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'Biggest attack yet' as Anonymous hackers bring down CBS news


By Noel Young, Correspondent

January 23, 2012 | 3 min read

Anonymous, the international group of hackers, yesterday morning knocked out, one of America's top news sites, and later

CBS news site shut down

The website Gizmodo described it as part of a "revenge spree" for shutting down Some of the sites were down for hours.

The CBS attack wasn't a regular denial-of-service attack, said Gizmodo. At "there was nothing except an index page with a single file. That's it. Basically, Anonymous gained access to and deleted EVERYTHING." Later managed to put itself back up .

Earlier after the closure of there was a retaliatory strike against the US Department of Justice, which left the site "completely dead," as Gizmodo put it. It too was soon back up.

The attacks were "easily the widest in scope and ferocity we've seen in some time. If you had any doubts Anonymous is still a hacker wrecking ball, doubt no more," said the website. Hundreds upon hundreds of Anon operatives were said to be in a plotting frenzy, chatting about which site will go down next.

"Pretty much every company that makes movies, TV, or music, along with the entirety of the federal government, is in Anonymous' crosshairs," said Gizmodo. The sites were "bouncing in and out of life, and are at the very least super slow to load," said Gizmodo.

Anon was also going after websites in Brazil. Websites of Brazil's federal district, the city of Tangara da Serra and popular Brazilian singer Paula Fernandes were brought down .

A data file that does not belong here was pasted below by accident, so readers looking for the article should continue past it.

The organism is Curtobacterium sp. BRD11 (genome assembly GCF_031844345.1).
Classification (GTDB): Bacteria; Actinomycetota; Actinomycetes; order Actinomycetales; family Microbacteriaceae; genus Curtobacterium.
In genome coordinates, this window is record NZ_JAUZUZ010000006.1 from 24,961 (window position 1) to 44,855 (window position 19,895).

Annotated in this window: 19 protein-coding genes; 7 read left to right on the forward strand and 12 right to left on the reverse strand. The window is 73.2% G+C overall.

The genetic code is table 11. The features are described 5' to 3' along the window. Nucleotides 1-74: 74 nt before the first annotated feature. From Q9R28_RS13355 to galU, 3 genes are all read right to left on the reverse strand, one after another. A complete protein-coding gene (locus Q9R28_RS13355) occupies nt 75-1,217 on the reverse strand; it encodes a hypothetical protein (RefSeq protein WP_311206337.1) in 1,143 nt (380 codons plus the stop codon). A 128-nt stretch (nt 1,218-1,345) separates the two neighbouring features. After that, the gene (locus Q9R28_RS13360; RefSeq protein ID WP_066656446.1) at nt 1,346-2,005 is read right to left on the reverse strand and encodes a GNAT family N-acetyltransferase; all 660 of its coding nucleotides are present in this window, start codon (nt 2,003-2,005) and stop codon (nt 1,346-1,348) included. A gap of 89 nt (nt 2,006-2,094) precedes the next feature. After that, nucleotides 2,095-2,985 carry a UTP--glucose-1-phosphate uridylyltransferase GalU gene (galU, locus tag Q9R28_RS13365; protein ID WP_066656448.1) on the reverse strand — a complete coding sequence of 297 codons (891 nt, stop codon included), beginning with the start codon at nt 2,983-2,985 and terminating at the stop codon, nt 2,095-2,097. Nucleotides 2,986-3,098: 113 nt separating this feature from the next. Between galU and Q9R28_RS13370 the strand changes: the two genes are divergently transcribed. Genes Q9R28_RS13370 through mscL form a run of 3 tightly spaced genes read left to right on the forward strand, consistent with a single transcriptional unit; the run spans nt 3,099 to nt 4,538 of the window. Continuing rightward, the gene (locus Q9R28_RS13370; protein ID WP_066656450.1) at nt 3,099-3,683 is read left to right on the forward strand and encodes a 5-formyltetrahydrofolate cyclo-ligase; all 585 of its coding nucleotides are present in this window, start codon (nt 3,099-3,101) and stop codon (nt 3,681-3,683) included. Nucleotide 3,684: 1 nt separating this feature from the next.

An Anonymous' message on the affected websites read, "If Megaupload is down, you are down too."

Vivendi, a French media company which used to own Universal was brought down too.

The Russian news service RT said it was the largest coordinated assault in the history of Anonymous with over 5,600 attackers blasting at once.

The site of the FBI, which originally shut down Megaupload, was said at one point to have "fallen and can't get up."

An Anonymous statement said, "We Anonymous are launching our largest attack ever on government and music industry sites. The FBI didn't think they would get away with this did they? They should have expected us."

Anonymous attack tools are pieces of software that volunteer hacktivists download to their PCs. The computer then starts blasting the target website with traffic. The group was said to have distributed Web links that made joining the attacks "easy as clicking a mouse."

The links led to Web pages with special JavaScript instructions that automatically redirected the visiting computer to a Web site being targeted for attack. The computer continues attempting to access the target site until the Web page is closed.


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